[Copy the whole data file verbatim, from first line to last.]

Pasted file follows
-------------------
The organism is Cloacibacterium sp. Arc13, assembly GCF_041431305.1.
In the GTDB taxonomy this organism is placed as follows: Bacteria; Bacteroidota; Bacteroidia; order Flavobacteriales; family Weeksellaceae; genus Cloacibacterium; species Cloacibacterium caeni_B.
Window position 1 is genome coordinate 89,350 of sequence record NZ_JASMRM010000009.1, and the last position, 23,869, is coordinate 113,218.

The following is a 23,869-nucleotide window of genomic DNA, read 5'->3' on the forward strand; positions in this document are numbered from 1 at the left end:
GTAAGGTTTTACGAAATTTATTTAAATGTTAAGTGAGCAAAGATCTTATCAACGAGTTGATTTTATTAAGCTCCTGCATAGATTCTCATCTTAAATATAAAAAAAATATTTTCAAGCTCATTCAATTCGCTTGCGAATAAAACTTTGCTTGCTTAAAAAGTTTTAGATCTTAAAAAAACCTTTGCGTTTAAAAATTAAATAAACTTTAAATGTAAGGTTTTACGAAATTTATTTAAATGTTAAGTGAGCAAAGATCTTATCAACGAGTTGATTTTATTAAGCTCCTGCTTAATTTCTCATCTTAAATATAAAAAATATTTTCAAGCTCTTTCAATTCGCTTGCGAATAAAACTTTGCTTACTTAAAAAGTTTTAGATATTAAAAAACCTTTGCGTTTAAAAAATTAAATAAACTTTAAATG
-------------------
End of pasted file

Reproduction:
The organism is Cloacibacterium sp. Arc13, assembly GCF_041431305.1.
In the GTDB taxonomy this organism is placed as follows: Bacteria; Bacteroidota; Bacteroidia; order Flavobacteriales; family Weeksellaceae; genus Cloacibacterium; species Cloacibacterium caeni_B.
Window position 1 is genome coordinate 89,350 of sequence record NZ_JASMRM010000009.1, and the last position, 23,869, is coordinate 113,218.

The following is a 23,869-nucleotide window of genomic DNA, read 5'->3' on the forward strand; positions in this document are numbered from 1 at the left end:
GTAAGGTTTTACGAAATTTATTTAAATGTTAAGTGAGCAAAGATCTTATCAACGAGTTGATTTTATTAAGCTCCTGCATAGATTCTCATCTTAAATATAAAAAAAATATTTTCAAGCTCATTCAATTCGCTTGCGAATAAAACTTTGCTTGCTTAAAAAGTTTTAGATCTTAAAAAAACCTTTGCGTTTAAAAATTAAATAAACTTTAAATGTAAGGTTTTACGAAATTTATTTAAATGTTAAGTGAGCAAAGATCTTATCAACGAGTTGATTTTATTAAGCTCCTGCTTAATTTCTCATCTTAAATATAAAAAATATTTTCAAGCTCTTTCAATTCGCTTGCGAATAAAACTTTGCTTACTTAAAAAGTTTTAGATATTAAAAAACCTTTGCGTTTAAAAAATTAAATAAACTTTAAATG